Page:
- In September of 1976, Led Zeppelin drummer John Bonham recorded a sprawling drum solo at Mountain Studios in Montreux Switzerland, but the recording sat unreleased. Eventually, Jimmy Page ran the recording through a new digital pitch shift box called the Eventide Harmonizer, and the experiment resulted in a unique drum sound that at times resonated like a steel drum. The heavily-effected version ended up being released as "Bonzo's Montreux" on their 1982 album Coda. This is not the only example of the Eventide's effect on music in the late 1970s. The Harmonizer was featured prominently on David Bowie's late '70s albums, and Eddie Van Halen used a pair as part of his trademark sound. Fast forward to 2004, and a two-man company called Audio Damage decided to take their best shot at cloning the Eventide Harmonizer in plug-in form, naming it Discord, and releasing it for $49 (roughly 3% of what the original Eventide units cost).
Essentially what the Eventide units provided was pitch shifting (+/- 1 octave), delay (up to 112.5 ms) and feedback regeneration. The first version of Discord followed the Eventide specs pretty closely, and as a result the plugin was limited to mono processing. Eventually the Audio Damage guys realized the potential in branching out from these restrictions, and Discord 2 was created, featuring separate pitch values for left and right, cross-delay and separate LFOs for each side of the signal. This was a big advancement in features that, when combined with the affordable price customary of Audio Damage releases, resulted in a staple for many producers' plug-in folders. Now the third generation of Discord has arrived, bringing with it two additional pitch shifting algorithms—a "clean" mode for more modern shifting sounds, and a "granular" mode for experimental effects.
An attractive user interface is a trademark of Audio Damage, one of the factors that set their plugins apart from the crowd. The GUIs are created primarily by Chris Randall (of Sister Machine Gun fame and more recently the producer behind Micronaut). The layout of Discord 3 is no exception, a high-contrast affair with great font choices. One of the most distinctive features of the GUI is an intuitive numeric control that is used to control the pitch shift controls and the LFO rate, allowing for both precise adjustments and large value changes via the mouse depending on which digit you click and drag.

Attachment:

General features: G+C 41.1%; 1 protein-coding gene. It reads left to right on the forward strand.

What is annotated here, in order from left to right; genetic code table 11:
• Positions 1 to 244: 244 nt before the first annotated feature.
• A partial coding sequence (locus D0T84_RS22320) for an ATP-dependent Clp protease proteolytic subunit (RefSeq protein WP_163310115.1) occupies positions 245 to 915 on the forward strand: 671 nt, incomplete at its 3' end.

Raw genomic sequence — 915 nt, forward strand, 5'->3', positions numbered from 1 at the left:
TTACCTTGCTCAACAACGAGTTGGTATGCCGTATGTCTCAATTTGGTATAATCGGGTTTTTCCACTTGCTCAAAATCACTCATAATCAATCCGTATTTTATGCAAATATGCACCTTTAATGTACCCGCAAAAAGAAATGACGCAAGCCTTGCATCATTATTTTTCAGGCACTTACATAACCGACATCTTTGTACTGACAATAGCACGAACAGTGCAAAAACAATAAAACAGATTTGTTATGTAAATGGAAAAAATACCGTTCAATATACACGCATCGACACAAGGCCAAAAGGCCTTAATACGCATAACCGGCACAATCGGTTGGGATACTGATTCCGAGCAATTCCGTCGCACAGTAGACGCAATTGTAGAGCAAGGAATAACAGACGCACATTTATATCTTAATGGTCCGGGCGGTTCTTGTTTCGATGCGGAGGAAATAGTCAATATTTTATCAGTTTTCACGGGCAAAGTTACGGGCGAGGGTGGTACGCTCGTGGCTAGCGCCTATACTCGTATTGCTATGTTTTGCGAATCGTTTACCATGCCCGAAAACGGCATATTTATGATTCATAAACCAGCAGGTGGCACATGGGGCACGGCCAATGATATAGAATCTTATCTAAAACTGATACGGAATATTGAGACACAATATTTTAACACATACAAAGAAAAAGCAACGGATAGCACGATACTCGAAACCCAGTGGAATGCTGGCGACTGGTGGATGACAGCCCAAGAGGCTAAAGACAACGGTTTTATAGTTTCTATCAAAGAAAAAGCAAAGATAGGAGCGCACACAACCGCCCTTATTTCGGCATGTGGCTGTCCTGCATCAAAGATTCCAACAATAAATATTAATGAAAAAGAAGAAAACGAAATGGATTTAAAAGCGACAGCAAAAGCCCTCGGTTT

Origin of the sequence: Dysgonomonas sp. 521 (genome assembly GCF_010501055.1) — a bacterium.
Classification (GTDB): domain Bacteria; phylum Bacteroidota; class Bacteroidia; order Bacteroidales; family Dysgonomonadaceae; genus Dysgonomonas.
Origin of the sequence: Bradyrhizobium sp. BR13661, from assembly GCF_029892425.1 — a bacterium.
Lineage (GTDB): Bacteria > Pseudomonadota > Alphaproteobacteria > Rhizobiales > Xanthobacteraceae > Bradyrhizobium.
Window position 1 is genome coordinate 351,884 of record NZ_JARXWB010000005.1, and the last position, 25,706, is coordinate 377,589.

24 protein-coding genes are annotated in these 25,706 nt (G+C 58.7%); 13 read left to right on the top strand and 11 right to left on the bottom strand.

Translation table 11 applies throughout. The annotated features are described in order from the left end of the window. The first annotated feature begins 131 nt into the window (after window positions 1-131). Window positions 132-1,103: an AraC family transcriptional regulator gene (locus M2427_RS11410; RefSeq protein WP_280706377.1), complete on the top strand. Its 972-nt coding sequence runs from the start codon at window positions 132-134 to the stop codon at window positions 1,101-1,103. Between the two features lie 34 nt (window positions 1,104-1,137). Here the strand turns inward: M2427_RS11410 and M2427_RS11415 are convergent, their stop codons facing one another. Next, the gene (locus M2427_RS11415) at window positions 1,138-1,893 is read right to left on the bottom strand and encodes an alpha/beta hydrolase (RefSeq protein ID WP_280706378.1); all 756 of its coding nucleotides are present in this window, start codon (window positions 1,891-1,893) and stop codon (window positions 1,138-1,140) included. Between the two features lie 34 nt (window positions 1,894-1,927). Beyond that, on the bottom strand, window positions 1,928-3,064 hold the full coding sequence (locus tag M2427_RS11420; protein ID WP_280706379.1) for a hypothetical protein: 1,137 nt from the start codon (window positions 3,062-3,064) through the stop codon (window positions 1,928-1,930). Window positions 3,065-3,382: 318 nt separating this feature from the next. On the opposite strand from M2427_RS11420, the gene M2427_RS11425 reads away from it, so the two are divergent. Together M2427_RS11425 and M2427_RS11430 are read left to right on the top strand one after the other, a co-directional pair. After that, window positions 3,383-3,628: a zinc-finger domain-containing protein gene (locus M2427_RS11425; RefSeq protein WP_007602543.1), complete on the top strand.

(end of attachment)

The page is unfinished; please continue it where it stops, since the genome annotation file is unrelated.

The flow of the plug-in is top to bottom, with controls for left and right split down the middle. Everything starts at the top, where you choose which of the three pitch engines you want to use. Depending on which is chosen a menu of controls specific to that engine is displayed. Each engine gives you a numeric control to set the shift amount (+/- 3 octaves), with a slider to control the amount of LFO wiggle room in cents. From there the signal flows down into a delay/filter combo that can be fed back to the pitch shifter, creating a cascading staircase effect. The separate filters can also be fed into each other for cross-feedback tomfoolery. Finally, there are separate left and right LFOs that can alter the pitch shifters, the filter frequency, or the delay time. One of the few strikes against Discord that I could find was that the time-synced LFO goes no slower than one bar per cycle.
So, as always, the question is: how does it sound? When you think of pitch-shifting these days, the first reaction for most people is "oh you mean, like, AutoTune?" To answer that question simply, Discord is nothing like AutoTune. The Discord marketing literature makes this point clearly when they say "if you're looking for a nice, clean diatonic pitch shifter... you need to look elsewhere. Discord3 is a tool for sound design... and special effects." The technology that the original "vintage" pitch-shifting engine is based on is decades old, and, as such, it applies its own digital signature to whatever you send through it.
The "clean" engine moves away from the choppiness of the vintage engine, tending towards a more robotic sound. Finally, the "granular" engine essentially turns Discord into a fancy version of Ableton's granular delay effect. When approaching with this understanding, Discord's "up front" pitch shift artifacts become a sonic experimenter's best friend. When combined with the delay/filter feedback, the result is a vast array of possible effects, from subtle doubling to massive feedback drones playable by adjusting the filter frequency. Another nice feature is that the pitch shift can be controlled by sending MIDI notes (centered on note C3) and pitch-bend to the plugin, allowing you to "play" Discord with a keyboard.
At only $59 (or $10 if you own Discord 1 or 2), it's hard not to recommend this plugin. The Audio Damage M.O. continues to be "full of win"; they sell great quality plugins at affordable prices, don't hamper them down with pointless DRM (only a serial # is required at install), and they offer a full refund within 30 days if you're not satisfied with your purchase. So if you want a plugin to beef up your samples with tasteful stereo spread / chorus effects, or generally just want to cause chaos, get your hands on this one.
EASE OF USE: 4/5